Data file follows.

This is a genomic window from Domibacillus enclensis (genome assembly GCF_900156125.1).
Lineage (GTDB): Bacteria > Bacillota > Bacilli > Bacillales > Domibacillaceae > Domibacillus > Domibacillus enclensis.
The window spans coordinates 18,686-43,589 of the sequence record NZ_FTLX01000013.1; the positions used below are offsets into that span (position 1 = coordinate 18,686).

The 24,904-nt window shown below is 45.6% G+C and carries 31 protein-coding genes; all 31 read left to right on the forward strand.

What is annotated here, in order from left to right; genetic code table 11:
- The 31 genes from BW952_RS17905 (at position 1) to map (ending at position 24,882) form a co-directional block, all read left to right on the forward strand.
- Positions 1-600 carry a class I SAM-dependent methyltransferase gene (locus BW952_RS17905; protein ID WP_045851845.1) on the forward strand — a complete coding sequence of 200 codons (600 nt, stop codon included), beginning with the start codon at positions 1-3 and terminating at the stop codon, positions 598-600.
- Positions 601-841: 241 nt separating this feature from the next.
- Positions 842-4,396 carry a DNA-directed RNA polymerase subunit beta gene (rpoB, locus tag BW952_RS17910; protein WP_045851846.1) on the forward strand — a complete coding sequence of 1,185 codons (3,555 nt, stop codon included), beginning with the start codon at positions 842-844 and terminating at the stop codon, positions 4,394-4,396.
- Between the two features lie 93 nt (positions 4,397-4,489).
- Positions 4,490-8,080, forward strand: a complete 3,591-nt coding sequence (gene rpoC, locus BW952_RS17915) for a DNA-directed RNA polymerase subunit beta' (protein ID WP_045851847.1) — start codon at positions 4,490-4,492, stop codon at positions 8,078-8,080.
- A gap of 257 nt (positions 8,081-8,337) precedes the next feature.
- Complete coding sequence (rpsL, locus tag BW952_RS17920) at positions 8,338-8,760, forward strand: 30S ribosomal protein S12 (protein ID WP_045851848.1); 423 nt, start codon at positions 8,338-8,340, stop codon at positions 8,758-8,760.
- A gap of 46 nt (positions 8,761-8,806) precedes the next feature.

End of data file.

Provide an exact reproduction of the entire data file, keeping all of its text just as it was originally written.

This is a genomic window from Domibacillus enclensis (genome assembly GCF_900156125.1).
Lineage (GTDB): Bacteria > Bacillota > Bacilli > Bacillales > Domibacillaceae > Domibacillus > Domibacillus enclensis.
The window spans coordinates 18,686-43,589 of the sequence record NZ_FTLX01000013.1; the positions used below are offsets into that span (position 1 = coordinate 18,686).

The 24,904-nt window shown below is 45.6% G+C and carries 31 protein-coding genes; all 31 read left to right on the forward strand.

What is annotated here, in order from left to right; genetic code table 11:
- The 31 genes from BW952_RS17905 (at position 1) to map (ending at position 24,882) form a co-directional block, all read left to right on the forward strand.
- Positions 1-600 carry a class I SAM-dependent methyltransferase gene (locus BW952_RS17905; protein ID WP_045851845.1) on the forward strand — a complete coding sequence of 200 codons (600 nt, stop codon included), beginning with the start codon at positions 1-3 and terminating at the stop codon, positions 598-600.
- Positions 601-841: 241 nt separating this feature from the next.
- Positions 842-4,396 carry a DNA-directed RNA polymerase subunit beta gene (rpoB, locus tag BW952_RS17910; protein WP_045851846.1) on the forward strand — a complete coding sequence of 1,185 codons (3,555 nt, stop codon included), beginning with the start codon at positions 842-844 and terminating at the stop codon, positions 4,394-4,396.
- Between the two features lie 93 nt (positions 4,397-4,489).
- Positions 4,490-8,080, forward strand: a complete 3,591-nt coding sequence (gene rpoC, locus BW952_RS17915) for a DNA-directed RNA polymerase subunit beta' (protein ID WP_045851847.1) — start codon at positions 4,490-4,492, stop codon at positions 8,078-8,080.
- A gap of 257 nt (positions 8,081-8,337) precedes the next feature.
- Complete coding sequence (rpsL, locus tag BW952_RS17920) at positions 8,338-8,760, forward strand: 30S ribosomal protein S12 (protein ID WP_045851848.1); 423 nt, start codon at positions 8,338-8,340, stop codon at positions 8,758-8,760.
- A gap of 46 nt (positions 8,761-8,806) precedes the next feature.